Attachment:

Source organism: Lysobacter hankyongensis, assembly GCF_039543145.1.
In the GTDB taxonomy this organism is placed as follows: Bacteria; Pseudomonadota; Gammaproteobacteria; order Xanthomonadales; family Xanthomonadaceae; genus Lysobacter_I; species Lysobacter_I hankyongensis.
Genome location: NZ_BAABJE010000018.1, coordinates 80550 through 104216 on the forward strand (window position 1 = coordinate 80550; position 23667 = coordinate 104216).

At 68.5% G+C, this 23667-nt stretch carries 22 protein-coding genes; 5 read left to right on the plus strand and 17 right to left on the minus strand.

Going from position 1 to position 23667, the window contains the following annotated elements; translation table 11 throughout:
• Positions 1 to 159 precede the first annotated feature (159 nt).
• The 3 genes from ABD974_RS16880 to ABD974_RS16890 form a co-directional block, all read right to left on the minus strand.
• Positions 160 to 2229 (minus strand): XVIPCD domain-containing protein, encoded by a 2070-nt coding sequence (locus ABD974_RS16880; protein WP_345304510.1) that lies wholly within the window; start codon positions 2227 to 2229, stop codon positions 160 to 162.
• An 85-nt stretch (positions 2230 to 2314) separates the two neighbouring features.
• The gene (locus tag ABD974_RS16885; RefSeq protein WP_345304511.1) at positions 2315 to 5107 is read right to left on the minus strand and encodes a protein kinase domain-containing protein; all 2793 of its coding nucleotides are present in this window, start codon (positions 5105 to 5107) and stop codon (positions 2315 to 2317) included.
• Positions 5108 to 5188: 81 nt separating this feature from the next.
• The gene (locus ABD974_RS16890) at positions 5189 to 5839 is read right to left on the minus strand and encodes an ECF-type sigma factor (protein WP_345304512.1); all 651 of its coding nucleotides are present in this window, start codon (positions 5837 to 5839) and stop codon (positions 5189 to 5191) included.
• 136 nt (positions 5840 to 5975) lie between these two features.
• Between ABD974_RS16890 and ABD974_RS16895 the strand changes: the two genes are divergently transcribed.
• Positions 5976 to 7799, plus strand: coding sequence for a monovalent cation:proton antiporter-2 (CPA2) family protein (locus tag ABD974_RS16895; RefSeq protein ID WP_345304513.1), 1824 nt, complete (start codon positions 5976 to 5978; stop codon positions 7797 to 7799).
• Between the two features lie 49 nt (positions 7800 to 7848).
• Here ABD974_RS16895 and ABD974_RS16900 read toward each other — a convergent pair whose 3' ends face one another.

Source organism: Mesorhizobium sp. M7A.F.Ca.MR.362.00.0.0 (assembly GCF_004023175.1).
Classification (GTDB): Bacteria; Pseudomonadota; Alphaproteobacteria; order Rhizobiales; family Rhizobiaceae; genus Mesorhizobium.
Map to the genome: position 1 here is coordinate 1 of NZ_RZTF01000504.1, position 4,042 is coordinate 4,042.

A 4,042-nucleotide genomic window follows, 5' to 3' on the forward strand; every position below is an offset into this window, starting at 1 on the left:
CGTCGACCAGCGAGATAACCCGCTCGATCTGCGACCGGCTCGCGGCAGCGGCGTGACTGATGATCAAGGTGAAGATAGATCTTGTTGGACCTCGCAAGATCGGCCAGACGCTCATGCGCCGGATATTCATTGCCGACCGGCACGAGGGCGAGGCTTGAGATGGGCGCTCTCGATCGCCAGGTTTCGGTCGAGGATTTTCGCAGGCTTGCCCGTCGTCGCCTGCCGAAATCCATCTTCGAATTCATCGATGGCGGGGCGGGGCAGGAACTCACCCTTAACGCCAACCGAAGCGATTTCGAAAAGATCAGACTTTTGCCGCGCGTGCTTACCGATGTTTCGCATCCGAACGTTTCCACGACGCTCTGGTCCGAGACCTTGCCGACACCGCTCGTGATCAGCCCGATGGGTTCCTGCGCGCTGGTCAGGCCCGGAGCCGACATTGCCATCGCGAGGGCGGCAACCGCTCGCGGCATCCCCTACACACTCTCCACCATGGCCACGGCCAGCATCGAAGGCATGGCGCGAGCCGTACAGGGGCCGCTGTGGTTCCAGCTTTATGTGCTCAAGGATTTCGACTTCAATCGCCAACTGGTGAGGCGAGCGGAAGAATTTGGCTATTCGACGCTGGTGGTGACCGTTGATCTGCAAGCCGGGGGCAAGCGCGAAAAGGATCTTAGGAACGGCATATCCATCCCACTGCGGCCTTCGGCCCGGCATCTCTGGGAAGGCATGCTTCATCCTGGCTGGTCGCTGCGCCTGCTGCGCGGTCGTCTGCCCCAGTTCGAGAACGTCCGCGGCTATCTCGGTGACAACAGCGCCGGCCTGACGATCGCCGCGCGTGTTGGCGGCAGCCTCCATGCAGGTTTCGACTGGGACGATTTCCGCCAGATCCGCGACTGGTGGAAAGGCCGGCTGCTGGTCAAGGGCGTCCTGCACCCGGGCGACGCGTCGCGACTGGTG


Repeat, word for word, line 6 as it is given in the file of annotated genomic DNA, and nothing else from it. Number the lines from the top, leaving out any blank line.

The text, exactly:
• Positions 1 to 159 precede the first annotated feature (159 nt).